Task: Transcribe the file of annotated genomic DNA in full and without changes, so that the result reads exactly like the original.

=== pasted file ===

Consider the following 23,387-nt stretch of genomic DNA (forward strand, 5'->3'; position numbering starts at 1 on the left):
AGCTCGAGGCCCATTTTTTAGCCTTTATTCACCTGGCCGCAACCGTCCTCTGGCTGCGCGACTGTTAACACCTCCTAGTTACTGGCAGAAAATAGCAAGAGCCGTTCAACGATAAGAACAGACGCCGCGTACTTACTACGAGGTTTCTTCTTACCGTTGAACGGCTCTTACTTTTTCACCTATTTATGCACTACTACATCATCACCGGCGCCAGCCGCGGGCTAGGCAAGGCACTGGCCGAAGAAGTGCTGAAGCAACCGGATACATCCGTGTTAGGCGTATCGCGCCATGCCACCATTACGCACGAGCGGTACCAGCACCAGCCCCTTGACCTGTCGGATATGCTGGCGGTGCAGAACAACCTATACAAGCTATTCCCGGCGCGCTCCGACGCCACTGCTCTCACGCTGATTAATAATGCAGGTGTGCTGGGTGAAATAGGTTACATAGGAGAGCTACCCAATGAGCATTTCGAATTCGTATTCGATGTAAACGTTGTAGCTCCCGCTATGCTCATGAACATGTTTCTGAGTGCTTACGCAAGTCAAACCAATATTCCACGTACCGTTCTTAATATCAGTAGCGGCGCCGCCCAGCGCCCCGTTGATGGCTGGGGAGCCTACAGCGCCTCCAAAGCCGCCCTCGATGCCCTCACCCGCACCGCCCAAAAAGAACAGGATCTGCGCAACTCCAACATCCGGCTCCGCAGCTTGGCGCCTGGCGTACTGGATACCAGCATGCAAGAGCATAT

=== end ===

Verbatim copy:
Consider the following 23,387-nt stretch of genomic DNA (forward strand, 5'->3'; position numbering starts at 1 on the left):
AGCTCGAGGCCCATTTTTTAGCCTTTATTCACCTGGCCGCAACCGTCCTCTGGCTGCGCGACTGTTAACACCTCCTAGTTACTGGCAGAAAATAGCAAGAGCCGTTCAACGATAAGAACAGACGCCGCGTACTTACTACGAGGTTTCTTCTTACCGTTGAACGGCTCTTACTTTTTCACCTATTTATGCACTACTACATCATCACCGGCGCCAGCCGCGGGCTAGGCAAGGCACTGGCCGAAGAAGTGCTGAAGCAACCGGATACATCCGTGTTAGGCGTATCGCGCCATGCCACCATTACGCACGAGCGGTACCAGCACCAGCCCCTTGACCTGTCGGATATGCTGGCGGTGCAGAACAACCTATACAAGCTATTCCCGGCGCGCTCCGACGCCACTGCTCTCACGCTGATTAATAATGCAGGTGTGCTGGGTGAAATAGGTTACATAGGAGAGCTACCCAATGAGCATTTCGAATTCGTATTCGATGTAAACGTTGTAGCTCCCGCTATGCTCATGAACATGTTTCTGAGTGCTTACGCAAGTCAAACCAATATTCCACGTACCGTTCTTAATATCAGTAGCGGCGCCGCCCAGCGCCCCGTTGATGGCTGGGGAGCCTACAGCGCCTCCAAAGCCGCCCTCGATGCCCTCACCCGCACCGCCCAAAAAGAACAGGATCTGCGCAACTCCAACATCCGGCTCCGCAGCTTGGCGCCTGGCGTACTGGATACCAGCATGCAAGAGCATAT